Marathon Alternative

January 30, 2017

D3 Staff


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Improving your run during the winter months

For most of us the season is winding down if not over entirely. With that comes the reflection on how your season went and what you need to work on to see improvement. If running is your weak point, you may be thinking that training for a winter marathon will boost you to the next level. On paper that makes sense, but in reality it rarely works as planned. The better solution is to train for the marathon, but only compete in a half marathon. This way you will get the benefits of a base period of running, but you won?t take the pounding and thus need the extended recovery time associated with a full marathon.

The plan is very simple, and easy to implement. After a period of active rest, and once you begin to feel like you want some structured training, you can start your build. It is important that you be mentally ready to handle the coming workload as well as physically.

Begin by getting in some light, easy runs to get the legs back and used to running again. After a week of this, you can start the real training. All of the running for this period should be done at an aerobic pace. The next 4-6 weeks should consist of a mix of long base runs, hilly runs and short recovery type runs. You want to build up the hours as you would for a full marathon. This should be done by adding time on to existing runs, and running more frequently. For instance, the first 2 weeks you may run 3-4 times for a total of 2-3 hours. Three weeks later you should be running 4-6 times a week for a total of 4-5 hours. This spreads the workload out more lessening your chance of injury.

The big question regarding marathon training is how long does my longest training run need to be? Since you will not be running a full marathon, this is not such a big question mark. For the half marathon, your long run can be as short as 15 miles, or up to 20 depending on what you can physically handle.

After the base period, give your body a week devoted to recovery, than you can move into a build phase. Here you want to keep the frequency up and start to add in some faster, tempo running as well. This tempo work can be added in several ways. Simply running at your LT for 30-40 minutes is the easiest thing to do. You can also sprinkle in some race pace and under intervals during your long run. Doing this will teach your body to handle the stress of race pace. Again, start smaller and build up your time spent running at or near your LT. Tempo work is very powerful stuff and should be added in carefully. Never do more than 2 tempo workouts in a week and allow 2 days between each session. This phase should last 2-3 weeks.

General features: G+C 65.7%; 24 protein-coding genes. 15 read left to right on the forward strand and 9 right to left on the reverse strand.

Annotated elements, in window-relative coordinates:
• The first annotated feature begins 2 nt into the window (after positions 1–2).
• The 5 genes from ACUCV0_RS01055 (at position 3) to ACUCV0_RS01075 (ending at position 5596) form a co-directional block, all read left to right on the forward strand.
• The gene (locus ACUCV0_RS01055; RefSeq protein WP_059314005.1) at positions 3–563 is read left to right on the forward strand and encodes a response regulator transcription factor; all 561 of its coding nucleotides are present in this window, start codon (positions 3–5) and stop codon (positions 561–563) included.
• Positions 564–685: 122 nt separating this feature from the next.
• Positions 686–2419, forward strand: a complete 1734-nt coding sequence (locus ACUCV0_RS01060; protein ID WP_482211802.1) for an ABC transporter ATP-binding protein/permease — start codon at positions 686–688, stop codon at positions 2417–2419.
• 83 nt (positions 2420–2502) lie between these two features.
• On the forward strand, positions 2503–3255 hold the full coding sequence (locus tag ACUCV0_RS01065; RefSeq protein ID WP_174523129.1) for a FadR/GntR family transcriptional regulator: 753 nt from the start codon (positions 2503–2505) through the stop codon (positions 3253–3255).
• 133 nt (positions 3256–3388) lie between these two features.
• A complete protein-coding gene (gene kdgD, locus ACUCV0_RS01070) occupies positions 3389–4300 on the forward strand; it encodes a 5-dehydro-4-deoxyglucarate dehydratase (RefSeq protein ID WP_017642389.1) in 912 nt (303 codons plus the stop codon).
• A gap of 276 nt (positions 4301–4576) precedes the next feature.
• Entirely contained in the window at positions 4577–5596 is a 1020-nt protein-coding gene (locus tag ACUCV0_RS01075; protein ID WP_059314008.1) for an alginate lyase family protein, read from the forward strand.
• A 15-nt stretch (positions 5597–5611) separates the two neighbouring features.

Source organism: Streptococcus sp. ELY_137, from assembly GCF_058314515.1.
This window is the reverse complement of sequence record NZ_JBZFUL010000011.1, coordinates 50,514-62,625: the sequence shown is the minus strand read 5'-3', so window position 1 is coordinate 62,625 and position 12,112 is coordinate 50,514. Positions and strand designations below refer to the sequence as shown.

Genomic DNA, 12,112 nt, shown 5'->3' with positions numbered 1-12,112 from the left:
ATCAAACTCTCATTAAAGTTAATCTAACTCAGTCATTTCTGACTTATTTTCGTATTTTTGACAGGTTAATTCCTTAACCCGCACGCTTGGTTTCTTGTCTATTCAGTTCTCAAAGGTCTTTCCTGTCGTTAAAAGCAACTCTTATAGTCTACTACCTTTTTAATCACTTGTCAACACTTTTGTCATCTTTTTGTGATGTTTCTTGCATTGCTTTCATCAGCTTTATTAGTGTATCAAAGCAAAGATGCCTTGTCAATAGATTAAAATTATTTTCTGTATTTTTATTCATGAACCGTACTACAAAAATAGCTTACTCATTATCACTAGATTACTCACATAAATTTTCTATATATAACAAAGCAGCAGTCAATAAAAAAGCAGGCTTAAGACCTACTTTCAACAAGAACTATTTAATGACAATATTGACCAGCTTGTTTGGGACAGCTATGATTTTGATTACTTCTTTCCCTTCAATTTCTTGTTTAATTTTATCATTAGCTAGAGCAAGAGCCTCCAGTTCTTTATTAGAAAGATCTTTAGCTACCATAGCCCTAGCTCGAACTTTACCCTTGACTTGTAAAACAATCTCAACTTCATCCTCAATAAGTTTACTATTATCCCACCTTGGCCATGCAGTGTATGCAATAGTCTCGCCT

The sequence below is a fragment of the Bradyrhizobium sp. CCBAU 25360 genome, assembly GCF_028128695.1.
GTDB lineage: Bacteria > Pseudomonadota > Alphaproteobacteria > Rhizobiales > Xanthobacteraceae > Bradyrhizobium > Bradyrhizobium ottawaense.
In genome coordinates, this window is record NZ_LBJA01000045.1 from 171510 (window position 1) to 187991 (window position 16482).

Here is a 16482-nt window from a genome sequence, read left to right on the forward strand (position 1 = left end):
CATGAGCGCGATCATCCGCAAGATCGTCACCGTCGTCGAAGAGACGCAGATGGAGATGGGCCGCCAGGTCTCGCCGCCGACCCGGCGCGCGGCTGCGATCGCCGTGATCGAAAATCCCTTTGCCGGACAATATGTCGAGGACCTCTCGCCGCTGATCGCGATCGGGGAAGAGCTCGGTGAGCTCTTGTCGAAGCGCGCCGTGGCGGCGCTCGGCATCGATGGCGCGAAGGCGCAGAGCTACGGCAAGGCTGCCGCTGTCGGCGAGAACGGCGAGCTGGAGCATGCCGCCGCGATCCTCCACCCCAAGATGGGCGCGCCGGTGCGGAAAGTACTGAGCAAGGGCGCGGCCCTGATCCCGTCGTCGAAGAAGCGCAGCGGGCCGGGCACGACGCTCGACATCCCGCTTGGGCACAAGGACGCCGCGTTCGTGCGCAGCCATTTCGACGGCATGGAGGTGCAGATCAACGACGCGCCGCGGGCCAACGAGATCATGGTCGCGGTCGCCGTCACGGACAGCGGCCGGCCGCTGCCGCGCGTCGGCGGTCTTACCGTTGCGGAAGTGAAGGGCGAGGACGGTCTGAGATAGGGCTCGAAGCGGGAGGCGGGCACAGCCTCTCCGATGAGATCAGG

The build phase is also the best time to dial in your race day nutrition. Your race day nutrition is a big key to how well your event goes. The mistake many people make is that they don?t practice their nutrition strategy while at race pace. Eating a gel or drinking 10 ounces of fluid is entirely different if you heart rate is 120 than if it is 150. Make sure you know what you will take and when.

About 2 weeks from the event you can start your taper. During these 2 weeks you should reduce your volume, but keep the intensity. Continue to do some race pace repetitions, but keep them short, from 1 to 3 minutes is enough. This way your body remembers what race pace feels like without doing any real damage. You basically want to give your body time to recover while keeping it sharp.

By training for a marathon, but racing only a half marathon you can gain a new found aerobic base, without doing long term damage. All the work you do training for the marathon will benefit you now that you are ready to transition into triathlon training. See training schedule below.

Weeks 1-2: 3-4 runs, long run 1:00, no tempo run

Weeks 3-6: 4-6 runs, long run 1:30, no tempo run

Weeks 7-10: 5-6 runs, long run 2:00-2:30, tempo run: 1-2/week for 30-40 minutes, separate tempo runs by 2 days

Weeks 11-12: 4-5 runs, long run 1:30-1:45, replace tempo run with 1-3 minute efforts, taper ? work on nutrition

AJ Johnson is a USAT Certified coach. He can be reached for personal coaching at

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